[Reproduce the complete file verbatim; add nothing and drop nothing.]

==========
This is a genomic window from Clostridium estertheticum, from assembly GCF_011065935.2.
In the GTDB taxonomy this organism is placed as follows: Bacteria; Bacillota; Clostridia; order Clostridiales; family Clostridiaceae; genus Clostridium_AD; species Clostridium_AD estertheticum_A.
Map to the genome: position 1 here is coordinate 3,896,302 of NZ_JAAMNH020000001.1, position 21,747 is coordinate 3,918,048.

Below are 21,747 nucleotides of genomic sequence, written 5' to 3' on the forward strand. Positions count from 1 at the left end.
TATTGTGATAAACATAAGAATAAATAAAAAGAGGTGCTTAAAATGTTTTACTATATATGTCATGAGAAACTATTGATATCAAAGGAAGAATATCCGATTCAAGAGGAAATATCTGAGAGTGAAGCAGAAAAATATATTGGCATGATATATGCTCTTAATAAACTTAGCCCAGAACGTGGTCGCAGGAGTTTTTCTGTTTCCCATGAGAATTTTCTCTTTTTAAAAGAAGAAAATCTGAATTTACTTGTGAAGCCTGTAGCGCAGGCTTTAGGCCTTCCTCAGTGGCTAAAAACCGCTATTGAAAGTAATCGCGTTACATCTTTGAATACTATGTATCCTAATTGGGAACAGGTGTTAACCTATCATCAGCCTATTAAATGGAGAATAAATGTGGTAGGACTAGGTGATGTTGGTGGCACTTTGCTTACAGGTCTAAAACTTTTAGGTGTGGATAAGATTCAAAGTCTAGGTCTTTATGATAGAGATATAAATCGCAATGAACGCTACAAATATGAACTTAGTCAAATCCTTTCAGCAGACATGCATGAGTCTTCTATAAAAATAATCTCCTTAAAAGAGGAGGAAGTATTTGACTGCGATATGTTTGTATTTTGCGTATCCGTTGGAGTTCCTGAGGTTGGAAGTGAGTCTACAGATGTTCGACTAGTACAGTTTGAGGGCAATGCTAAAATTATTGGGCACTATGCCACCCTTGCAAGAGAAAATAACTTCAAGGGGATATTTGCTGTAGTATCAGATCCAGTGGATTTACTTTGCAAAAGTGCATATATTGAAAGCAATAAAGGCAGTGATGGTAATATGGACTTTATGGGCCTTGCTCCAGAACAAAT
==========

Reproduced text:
This is a genomic window from Clostridium estertheticum, from assembly GCF_011065935.2.
In the GTDB taxonomy this organism is placed as follows: Bacteria; Bacillota; Clostridia; order Clostridiales; family Clostridiaceae; genus Clostridium_AD; species Clostridium_AD estertheticum_A.
Map to the genome: position 1 here is coordinate 3,896,302 of NZ_JAAMNH020000001.1, position 21,747 is coordinate 3,918,048.

Below are 21,747 nucleotides of genomic sequence, written 5' to 3' on the forward strand. Positions count from 1 at the left end.
TATTGTGATAAACATAAGAATAAATAAAAAGAGGTGCTTAAAATGTTTTACTATATATGTCATGAGAAACTATTGATATCAAAGGAAGAATATCCGATTCAAGAGGAAATATCTGAGAGTGAAGCAGAAAAATATATTGGCATGATATATGCTCTTAATAAACTTAGCCCAGAACGTGGTCGCAGGAGTTTTTCTGTTTCCCATGAGAATTTTCTCTTTTTAAAAGAAGAAAATCTGAATTTACTTGTGAAGCCTGTAGCGCAGGCTTTAGGCCTTCCTCAGTGGCTAAAAACCGCTATTGAAAGTAATCGCGTTACATCTTTGAATACTATGTATCCTAATTGGGAACAGGTGTTAACCTATCATCAGCCTATTAAATGGAGAATAAATGTGGTAGGACTAGGTGATGTTGGTGGCACTTTGCTTACAGGTCTAAAACTTTTAGGTGTGGATAAGATTCAAAGTCTAGGTCTTTATGATAGAGATATAAATCGCAATGAACGCTACAAATATGAACTTAGTCAAATCCTTTCAGCAGACATGCATGAGTCTTCTATAAAAATAATCTCCTTAAAAGAGGAGGAAGTATTTGACTGCGATATGTTTGTATTTTGCGTATCCGTTGGAGTTCCTGAGGTTGGAAGTGAGTCTACAGATGTTCGACTAGTACAGTTTGAGGGCAATGCTAAAATTATTGGGCACTATGCCACCCTTGCAAGAGAAAATAACTTCAAGGGGATATTTGCTGTAGTATCAGATCCAGTGGATTTACTTTGCAAAAGTGCATATATTGAAAGCAATAAAGGCAGTGATGGTAATATGGACTTTATGGGCCTTGCTCCAGAACAAAT